How to Choose the Right Parker O-Ring for Your Application?

kim jes
2 months ago 6 min read

A good O-Ring can last for decades, so it’s important to choose the right one. You need to look at the application, operating conditions, chemical compatibility, pressure, temperature, durometer and size.

O-rings are available in a wide range of materials, including Nitrile (Buna), Neoprene, Ethylene Propylene Rubber (EPDM), Silicone, Fluorocarbon, and PTFE. Some of these compounds are suited for general-purpose applications, while others are ideal for harsher environments.


The material that you choose to use when selecting the right Parker O-Ring for your application has a large impact on how the seal performs. It may also determine how long it lasts and how much damage it can sustain.

For example, the type of O-Ring used can affect how it performs when exposed to ozone, sunlight, and oxygen. It can also influence its ability to withstand chemicals, including acids, fuels, and aromatics.

O-Rings are made from various elastomers, each of which has its own characteristics that make them ideal for certain applications. These characteristics include chemical resistance, temperature, pressure, and grip.

A common elastomer is polytetrafluoroethylene, or PTFE, which can be used in harsh environments with high temperatures. This material is also compatible with a wide range of chemicals, making it an ideal choice for many sealing applications.

Other popular elastomers are silicone (VMQ) and fluorosilicone (FVMQ). Silicone O-Rings offer excellent insulating properties, as well as sealability at high temperatures.

Another elastomer is nitrile rubber, which offers good heat and abrasion resistance and is resistant to ozone, sunlight, and oxygen. Nitrile O-Rings are available in many different durometers and are commonly used to seal petroleum oils.

Several other elastomers are available, including EPDM and Neoprene. These materials are ideal for a variety of sealing applications, and are often used in automotive and aircraft applications.

The most important thing to consider when choosing the right o-ring for your application is its compatibility with the fluid, temperature, and pressure that you are operating under. Depending on the specific application, you should also look at its abrasion and tear resistance, as well as its electrical resistance property.


When choosing an o-ring for your application, it is important to consider the temperature range that it will be used in. This will help to narrow down your options and ensure that you choose the correct material for your project.

Many o-rings are designed to be able to handle a wide range of temperatures. However, there are certain o-rings that can only be used to a particular maximum or minimum temperature. This is particularly crucial when deciding which material to use on a project that will be subjected to swings in temperatures throughout the process.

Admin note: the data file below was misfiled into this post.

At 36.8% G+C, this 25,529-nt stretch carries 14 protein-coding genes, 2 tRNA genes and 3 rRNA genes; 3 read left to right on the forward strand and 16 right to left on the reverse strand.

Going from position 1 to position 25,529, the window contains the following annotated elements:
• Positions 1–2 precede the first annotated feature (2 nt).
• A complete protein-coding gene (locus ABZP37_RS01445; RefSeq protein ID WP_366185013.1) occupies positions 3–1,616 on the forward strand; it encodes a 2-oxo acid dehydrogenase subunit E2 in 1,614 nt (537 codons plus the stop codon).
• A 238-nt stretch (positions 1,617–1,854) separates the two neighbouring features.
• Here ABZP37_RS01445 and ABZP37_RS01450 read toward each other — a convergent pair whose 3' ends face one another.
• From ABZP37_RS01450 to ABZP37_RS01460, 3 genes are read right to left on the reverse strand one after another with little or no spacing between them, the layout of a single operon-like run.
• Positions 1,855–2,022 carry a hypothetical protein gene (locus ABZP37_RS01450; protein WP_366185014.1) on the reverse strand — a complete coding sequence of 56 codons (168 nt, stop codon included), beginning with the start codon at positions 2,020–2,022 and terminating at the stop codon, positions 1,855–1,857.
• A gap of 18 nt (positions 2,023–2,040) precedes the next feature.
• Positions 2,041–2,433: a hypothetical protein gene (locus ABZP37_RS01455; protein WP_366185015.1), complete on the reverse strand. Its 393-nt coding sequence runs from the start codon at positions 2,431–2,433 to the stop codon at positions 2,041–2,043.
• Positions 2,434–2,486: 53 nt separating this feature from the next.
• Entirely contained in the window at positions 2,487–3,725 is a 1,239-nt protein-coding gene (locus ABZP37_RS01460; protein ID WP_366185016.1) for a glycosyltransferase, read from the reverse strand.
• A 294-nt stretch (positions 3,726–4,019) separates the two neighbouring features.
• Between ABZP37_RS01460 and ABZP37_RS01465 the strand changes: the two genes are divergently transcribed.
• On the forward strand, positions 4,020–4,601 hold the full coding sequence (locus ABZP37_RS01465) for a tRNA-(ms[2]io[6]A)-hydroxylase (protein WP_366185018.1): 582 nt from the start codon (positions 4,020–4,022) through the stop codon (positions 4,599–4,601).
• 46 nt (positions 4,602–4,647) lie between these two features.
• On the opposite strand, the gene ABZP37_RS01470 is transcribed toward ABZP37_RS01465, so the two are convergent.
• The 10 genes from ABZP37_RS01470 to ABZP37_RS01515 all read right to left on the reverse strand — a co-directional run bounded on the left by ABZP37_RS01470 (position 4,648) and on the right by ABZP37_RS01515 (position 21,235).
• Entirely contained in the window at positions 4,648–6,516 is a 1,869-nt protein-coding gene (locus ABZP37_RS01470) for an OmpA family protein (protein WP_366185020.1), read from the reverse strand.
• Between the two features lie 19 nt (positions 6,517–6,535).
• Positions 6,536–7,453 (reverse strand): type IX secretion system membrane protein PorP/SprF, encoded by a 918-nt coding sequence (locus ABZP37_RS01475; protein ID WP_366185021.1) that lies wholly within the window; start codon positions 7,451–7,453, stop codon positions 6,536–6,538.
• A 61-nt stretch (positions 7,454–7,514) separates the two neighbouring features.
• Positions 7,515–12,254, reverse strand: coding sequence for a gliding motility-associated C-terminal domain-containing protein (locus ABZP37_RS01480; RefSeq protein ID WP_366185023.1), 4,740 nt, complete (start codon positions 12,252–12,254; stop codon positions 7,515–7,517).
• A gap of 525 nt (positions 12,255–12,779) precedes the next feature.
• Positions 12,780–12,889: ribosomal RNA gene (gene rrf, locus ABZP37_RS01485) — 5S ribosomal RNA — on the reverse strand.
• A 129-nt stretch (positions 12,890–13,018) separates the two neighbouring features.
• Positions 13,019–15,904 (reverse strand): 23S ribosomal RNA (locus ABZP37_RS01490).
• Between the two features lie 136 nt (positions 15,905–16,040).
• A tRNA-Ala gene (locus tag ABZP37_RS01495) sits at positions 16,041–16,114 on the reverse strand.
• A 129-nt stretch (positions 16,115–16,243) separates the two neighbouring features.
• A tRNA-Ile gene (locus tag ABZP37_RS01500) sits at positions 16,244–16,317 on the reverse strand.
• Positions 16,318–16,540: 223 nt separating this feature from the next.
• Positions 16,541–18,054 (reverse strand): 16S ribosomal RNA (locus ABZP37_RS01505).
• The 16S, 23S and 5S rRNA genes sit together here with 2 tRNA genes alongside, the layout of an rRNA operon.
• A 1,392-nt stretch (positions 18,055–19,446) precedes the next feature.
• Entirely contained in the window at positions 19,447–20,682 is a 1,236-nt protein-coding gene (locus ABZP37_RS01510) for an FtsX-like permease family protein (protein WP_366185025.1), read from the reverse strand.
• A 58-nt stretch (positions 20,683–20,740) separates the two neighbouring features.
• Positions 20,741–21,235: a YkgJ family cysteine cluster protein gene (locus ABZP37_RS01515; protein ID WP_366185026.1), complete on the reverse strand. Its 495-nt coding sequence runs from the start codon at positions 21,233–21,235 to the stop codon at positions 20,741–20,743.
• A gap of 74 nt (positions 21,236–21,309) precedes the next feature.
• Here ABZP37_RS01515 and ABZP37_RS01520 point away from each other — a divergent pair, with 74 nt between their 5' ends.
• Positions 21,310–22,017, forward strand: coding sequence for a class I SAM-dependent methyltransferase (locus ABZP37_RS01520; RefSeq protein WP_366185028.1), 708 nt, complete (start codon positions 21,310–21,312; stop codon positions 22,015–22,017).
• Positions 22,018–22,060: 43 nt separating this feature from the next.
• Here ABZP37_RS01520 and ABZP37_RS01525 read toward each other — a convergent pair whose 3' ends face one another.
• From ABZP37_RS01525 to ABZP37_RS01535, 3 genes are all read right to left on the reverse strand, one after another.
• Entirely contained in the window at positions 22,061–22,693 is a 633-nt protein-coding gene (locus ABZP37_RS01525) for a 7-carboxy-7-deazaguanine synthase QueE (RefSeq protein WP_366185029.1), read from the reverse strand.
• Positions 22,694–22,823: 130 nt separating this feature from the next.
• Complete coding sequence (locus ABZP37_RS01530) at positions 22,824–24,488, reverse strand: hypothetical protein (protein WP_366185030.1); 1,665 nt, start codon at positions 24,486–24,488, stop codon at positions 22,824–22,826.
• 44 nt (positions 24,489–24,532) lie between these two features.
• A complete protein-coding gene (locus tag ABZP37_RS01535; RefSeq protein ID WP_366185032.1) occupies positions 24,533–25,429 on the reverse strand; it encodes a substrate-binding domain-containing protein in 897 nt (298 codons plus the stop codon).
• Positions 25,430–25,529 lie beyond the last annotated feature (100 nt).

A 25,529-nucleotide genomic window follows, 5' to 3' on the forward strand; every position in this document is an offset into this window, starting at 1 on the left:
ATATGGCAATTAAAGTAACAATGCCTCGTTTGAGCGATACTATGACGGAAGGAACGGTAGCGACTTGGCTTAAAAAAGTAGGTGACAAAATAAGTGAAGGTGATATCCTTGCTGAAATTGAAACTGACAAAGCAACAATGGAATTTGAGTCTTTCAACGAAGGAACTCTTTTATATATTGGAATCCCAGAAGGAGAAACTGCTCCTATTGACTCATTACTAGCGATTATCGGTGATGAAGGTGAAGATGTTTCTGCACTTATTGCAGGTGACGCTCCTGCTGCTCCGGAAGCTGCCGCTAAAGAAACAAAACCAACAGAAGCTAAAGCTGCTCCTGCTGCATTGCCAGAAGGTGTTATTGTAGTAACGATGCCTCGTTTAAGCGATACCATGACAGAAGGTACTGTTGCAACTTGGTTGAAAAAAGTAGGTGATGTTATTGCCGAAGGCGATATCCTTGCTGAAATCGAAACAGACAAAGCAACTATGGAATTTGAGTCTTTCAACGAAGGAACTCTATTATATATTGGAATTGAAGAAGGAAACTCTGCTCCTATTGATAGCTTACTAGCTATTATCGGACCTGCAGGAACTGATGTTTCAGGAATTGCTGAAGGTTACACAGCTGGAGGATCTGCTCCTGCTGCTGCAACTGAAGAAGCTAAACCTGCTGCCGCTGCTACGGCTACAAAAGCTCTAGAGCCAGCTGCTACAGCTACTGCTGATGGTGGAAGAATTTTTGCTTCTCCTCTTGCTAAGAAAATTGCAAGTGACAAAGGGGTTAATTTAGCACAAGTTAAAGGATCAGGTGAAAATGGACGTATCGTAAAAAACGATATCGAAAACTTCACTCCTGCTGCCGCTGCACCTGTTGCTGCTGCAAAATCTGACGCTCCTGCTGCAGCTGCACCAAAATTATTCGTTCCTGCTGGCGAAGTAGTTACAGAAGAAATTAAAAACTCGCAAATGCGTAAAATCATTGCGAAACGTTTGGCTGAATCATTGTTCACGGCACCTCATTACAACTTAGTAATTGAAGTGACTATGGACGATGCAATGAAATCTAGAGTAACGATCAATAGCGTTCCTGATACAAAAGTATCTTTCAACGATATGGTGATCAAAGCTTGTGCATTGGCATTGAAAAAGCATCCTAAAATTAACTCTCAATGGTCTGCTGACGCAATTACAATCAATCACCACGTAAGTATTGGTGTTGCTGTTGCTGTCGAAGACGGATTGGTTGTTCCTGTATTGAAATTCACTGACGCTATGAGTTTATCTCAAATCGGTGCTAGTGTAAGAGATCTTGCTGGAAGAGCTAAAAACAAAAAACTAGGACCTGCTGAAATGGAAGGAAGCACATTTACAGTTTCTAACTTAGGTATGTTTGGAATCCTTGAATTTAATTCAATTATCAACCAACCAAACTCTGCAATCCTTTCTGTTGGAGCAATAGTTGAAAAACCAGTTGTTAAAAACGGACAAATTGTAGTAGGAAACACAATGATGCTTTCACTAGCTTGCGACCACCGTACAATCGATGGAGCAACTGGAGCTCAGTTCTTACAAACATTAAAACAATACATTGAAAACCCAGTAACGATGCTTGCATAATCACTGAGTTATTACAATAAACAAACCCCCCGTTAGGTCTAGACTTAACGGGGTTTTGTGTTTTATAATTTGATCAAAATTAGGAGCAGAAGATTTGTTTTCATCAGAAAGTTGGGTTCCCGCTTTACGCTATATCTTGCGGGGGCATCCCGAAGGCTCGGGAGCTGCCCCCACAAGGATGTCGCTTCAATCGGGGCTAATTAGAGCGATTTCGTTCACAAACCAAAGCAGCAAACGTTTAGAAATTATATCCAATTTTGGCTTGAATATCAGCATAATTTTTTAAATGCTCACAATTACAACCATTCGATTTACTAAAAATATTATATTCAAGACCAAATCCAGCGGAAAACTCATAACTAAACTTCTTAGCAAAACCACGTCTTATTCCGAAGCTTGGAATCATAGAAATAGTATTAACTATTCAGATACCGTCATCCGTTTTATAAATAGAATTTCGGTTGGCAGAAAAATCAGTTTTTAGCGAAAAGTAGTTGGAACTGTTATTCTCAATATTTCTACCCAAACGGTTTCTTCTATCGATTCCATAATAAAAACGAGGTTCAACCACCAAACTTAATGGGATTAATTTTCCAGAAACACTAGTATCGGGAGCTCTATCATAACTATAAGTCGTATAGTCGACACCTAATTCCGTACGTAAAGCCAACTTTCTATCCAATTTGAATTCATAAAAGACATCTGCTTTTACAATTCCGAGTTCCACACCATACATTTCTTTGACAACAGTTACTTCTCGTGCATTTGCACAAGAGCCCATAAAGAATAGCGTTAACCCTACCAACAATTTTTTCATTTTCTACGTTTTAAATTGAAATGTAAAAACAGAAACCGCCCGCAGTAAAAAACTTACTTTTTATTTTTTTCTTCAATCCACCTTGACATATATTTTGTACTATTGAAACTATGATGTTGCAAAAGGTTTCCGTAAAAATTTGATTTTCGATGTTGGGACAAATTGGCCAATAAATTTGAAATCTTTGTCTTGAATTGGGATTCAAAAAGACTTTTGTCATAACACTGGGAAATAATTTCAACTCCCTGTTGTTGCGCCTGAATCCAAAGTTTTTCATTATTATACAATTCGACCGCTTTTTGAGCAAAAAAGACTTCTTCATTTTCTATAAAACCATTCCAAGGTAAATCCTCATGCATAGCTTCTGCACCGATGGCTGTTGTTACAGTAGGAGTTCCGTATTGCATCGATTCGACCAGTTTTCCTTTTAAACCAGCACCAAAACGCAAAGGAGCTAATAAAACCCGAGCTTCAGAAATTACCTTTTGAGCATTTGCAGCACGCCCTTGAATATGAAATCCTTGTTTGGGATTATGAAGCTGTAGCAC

PTFE O-Rings, for example, are capable of working up to 250degC and offer a great level of chemical resistance. This means they can withstand many of the chemicals that are often used in automotive sealing.

FEP O-Rings, on the other hand, are capable of working to a temperature of 204degC and offer a similar level of chemical resistance. They can withstand a number of different substances, including oil, fuels and chemicals.

In addition to temperature, there are a few other factors that will also determine which material is best for your o-ring application. These include operating conditions, chemical compatibility, sealing pressure, and more.

For example, nitrile elastomers are a common choice for seals that are required to be compatible with gasoline, fuels and oils. These O-Rings can withstand these environments and provide excellent resistance to ozone, sunlight and UV radiation.

Fluorocarbon elastomers are another popular choice for O-Rings because they can handle a wide variety of chemistries and temperatures. This allows them to be used in a broad range of applications. Some FKM o-rings can withstand temperatures as low as -65degC.


O-rings are the primary seals used in many industrial applications. They can be found in factory machinery, fuel and chemical processing, and more to prevent leaks and ensure maximum efficiency.

These rings are typically molded from an elastomer or thermoplastic material. They are available in a variety of sizes and can function at different temperatures, pressures, and chemicals.